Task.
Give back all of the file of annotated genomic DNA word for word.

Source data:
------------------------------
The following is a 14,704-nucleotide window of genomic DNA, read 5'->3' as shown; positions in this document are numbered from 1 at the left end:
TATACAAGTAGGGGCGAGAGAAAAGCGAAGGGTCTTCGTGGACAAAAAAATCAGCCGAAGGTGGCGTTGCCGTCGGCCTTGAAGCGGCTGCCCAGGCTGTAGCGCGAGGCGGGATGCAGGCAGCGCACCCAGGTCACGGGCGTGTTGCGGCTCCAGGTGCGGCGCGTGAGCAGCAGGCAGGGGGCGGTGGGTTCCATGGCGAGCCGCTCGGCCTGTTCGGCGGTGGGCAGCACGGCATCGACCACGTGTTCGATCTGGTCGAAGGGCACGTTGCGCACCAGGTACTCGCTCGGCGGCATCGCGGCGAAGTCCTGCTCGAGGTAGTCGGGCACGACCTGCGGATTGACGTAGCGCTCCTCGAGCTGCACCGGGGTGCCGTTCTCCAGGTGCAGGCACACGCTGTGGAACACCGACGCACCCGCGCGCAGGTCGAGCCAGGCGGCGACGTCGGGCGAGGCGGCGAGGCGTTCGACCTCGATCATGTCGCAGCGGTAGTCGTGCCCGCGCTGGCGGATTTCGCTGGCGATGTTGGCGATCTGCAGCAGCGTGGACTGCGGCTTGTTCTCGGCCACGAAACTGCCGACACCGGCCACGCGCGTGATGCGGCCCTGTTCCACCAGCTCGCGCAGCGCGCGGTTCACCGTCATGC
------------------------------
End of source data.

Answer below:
The following is a 14,704-nucleotide window of genomic DNA, read 5'->3' as shown; positions in this document are numbered from 1 at the left end:
TATACAAGTAGGGGCGAGAGAAAAGCGAAGGGTCTTCGTGGACAAAAAAATCAGCCGAAGGTGGCGTTGCCGTCGGCCTTGAAGCGGCTGCCCAGGCTGTAGCGCGAGGCGGGATGCAGGCAGCGCACCCAGGTCACGGGCGTGTTGCGGCTCCAGGTGCGGCGCGTGAGCAGCAGGCAGGGGGCGGTGGGTTCCATGGCGAGCCGCTCGGCCTGTTCGGCGGTGGGCAGCACGGCATCGACCACGTGTTCGATCTGGTCGAAGGGCACGTTGCGCACCAGGTACTCGCTCGGCGGCATCGCGGCGAAGTCCTGCTCGAGGTAGTCGGGCACGACCTGCGGATTGACGTAGCGCTCCTCGAGCTGCACCGGGGTGCCGTTCTCCAGGTGCAGGCACACGCTGTGGAACACCGACGCACCCGCGCGCAGGTCGAGCCAGGCGGCGACGTCGGGCGAGGCGGCGAGGCGTTCGACCTCGATCATGTCGCAGCGGTAGTCGTGCCCGCGCTGGCGGATTTCGCTGGCGATGTTGGCGATCTGCAGCAGCGTGGACTGCGGCTTGTTCTCGGCCACGAAACTGCCGACACCGGCCACGCGCGTGATGCGGCCCTGTTCCACCAGCTCGCGCAGCGCGCGGTTCACCGTCATGC